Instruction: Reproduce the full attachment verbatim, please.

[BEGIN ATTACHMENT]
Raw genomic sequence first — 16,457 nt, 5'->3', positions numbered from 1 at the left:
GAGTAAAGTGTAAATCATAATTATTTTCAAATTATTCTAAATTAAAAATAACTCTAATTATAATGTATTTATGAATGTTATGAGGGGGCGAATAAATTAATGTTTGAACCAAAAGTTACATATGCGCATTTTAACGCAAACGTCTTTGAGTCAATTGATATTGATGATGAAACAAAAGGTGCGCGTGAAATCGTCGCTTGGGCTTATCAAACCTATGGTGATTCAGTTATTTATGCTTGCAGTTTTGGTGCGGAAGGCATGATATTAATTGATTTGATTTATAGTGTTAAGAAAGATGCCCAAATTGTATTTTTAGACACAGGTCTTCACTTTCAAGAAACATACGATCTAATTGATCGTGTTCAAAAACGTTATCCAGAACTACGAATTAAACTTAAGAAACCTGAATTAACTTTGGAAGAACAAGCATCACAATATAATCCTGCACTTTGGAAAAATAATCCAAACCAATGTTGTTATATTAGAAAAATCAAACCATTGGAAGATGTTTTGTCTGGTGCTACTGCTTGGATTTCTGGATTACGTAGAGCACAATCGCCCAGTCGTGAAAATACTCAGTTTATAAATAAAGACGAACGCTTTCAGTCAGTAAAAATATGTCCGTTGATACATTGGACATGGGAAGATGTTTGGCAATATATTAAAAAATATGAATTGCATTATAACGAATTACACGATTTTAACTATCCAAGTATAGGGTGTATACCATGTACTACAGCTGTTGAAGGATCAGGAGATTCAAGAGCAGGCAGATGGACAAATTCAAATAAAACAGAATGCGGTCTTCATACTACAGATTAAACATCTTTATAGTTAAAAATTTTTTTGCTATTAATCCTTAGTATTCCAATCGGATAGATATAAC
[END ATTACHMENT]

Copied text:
Raw genomic sequence first — 16,457 nt, 5'->3', positions numbered from 1 at the left:
GAGTAAAGTGTAAATCATAATTATTTTCAAATTATTCTAAATTAAAAATAACTCTAATTATAATGTATTTATGAATGTTATGAGGGGGCGAATAAATTAATGTTTGAACCAAAAGTTACATATGCGCATTTTAACGCAAACGTCTTTGAGTCAATTGATATTGATGATGAAACAAAAGGTGCGCGTGAAATCGTCGCTTGGGCTTATCAAACCTATGGTGATTCAGTTATTTATGCTTGCAGTTTTGGTGCGGAAGGCATGATATTAATTGATTTGATTTATAGTGTTAAGAAAGATGCCCAAATTGTATTTTTAGACACAGGTCTTCACTTTCAAGAAACATACGATCTAATTGATCGTGTTCAAAAACGTTATCCAGAACTACGAATTAAACTTAAGAAACCTGAATTAACTTTGGAAGAACAAGCATCACAATATAATCCTGCACTTTGGAAAAATAATCCAAACCAATGTTGTTATATTAGAAAAATCAAACCATTGGAAGATGTTTTGTCTGGTGCTACTGCTTGGATTTCTGGATTACGTAGAGCACAATCGCCCAGTCGTGAAAATACTCAGTTTATAAATAAAGACGAACGCTTTCAGTCAGTAAAAATATGTCCGTTGATACATTGGACATGGGAAGATGTTTGGCAATATATTAAAAAATATGAATTGCATTATAACGAATTACACGATTTTAACTATCCAAGTATAGGGTGTATACCATGTACTACAGCTGTTGAAGGATCAGGAGATTCAAGAGCAGGCAGATGGACAAATTCAAATAAAACAGAATGCGGTCTTCATACTACAGATTAAACATCTTTATAGTTAAAAATTTTTTTGCTATTAATCCTTAGTATTCCAATCGGATAGATATAAC